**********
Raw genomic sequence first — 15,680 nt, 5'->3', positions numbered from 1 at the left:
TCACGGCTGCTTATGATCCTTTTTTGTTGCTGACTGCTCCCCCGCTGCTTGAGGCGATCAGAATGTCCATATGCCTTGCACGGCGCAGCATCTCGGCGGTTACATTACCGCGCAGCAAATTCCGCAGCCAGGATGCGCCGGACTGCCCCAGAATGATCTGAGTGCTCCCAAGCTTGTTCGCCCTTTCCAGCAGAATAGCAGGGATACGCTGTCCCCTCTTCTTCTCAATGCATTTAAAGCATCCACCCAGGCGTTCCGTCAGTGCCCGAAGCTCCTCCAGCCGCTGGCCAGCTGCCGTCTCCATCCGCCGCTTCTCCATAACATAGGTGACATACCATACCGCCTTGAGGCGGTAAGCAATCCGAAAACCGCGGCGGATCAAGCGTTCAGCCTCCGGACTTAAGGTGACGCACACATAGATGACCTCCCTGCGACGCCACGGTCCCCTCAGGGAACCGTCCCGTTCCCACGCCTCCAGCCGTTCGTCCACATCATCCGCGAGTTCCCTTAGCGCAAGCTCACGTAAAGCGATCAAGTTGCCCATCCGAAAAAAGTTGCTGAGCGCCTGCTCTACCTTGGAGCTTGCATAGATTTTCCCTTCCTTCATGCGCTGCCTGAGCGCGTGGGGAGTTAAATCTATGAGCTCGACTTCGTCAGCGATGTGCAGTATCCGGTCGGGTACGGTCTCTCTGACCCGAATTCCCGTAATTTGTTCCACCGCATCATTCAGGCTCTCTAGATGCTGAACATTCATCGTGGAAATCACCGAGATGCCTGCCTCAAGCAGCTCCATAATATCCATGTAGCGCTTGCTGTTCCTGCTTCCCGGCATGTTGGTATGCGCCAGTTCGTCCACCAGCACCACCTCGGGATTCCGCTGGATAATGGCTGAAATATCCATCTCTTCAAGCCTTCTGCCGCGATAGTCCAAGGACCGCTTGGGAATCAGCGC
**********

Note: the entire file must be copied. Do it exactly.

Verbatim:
Raw genomic sequence first — 15,680 nt, 5'->3', positions numbered from 1 at the left:
TCACGGCTGCTTATGATCCTTTTTTGTTGCTGACTGCTCCCCCGCTGCTTGAGGCGATCAGAATGTCCATATGCCTTGCACGGCGCAGCATCTCGGCGGTTACATTACCGCGCAGCAAATTCCGCAGCCAGGATGCGCCGGACTGCCCCAGAATGATCTGAGTGCTCCCAAGCTTGTTCGCCCTTTCCAGCAGAATAGCAGGGATACGCTGTCCCCTCTTCTTCTCAATGCATTTAAAGCATCCACCCAGGCGTTCCGTCAGTGCCCGAAGCTCCTCCAGCCGCTGGCCAGCTGCCGTCTCCATCCGCCGCTTCTCCATAACATAGGTGACATACCATACCGCCTTGAGGCGGTAAGCAATCCGAAAACCGCGGCGGATCAAGCGTTCAGCCTCCGGACTTAAGGTGACGCACACATAGATGACCTCCCTGCGACGCCACGGTCCCCTCAGGGAACCGTCCCGTTCCCACGCCTCCAGCCGTTCGTCCACATCATCCGCGAGTTCCCTTAGCGCAAGCTCACGTAAAGCGATCAAGTTGCCCATCCGAAAAAAGTTGCTGAGCGCCTGCTCTACCTTGGAGCTTGCATAGATTTTCCCTTCCTTCATGCGCTGCCTGAGCGCGTGGGGAGTTAAATCTATGAGCTCGACTTCGTCAGCGATGTGCAGTATCCGGTCGGGTACGGTCTCTCTGACCCGAATTCCCGTAATTTGTTCCACCGCATCATTCAGGCTCTCTAGATGCTGAACATTCATCGTGGAAATCACCGAGATGCCTGCCTCAAGCAGCTCCATAATATCCATGTAGCGCTTGCTGTTCCTGCTTCCCGGCATGTTGGTATGCGCCAGTTCGTCCACCAGCACCACCTCGGGATTCCGCTGGATAATGGCTGAAATATCCATCTCTTCAAGCCTTCTGCCGCGATAGTCCAAGGACCGCTTGGGAATCAGCGC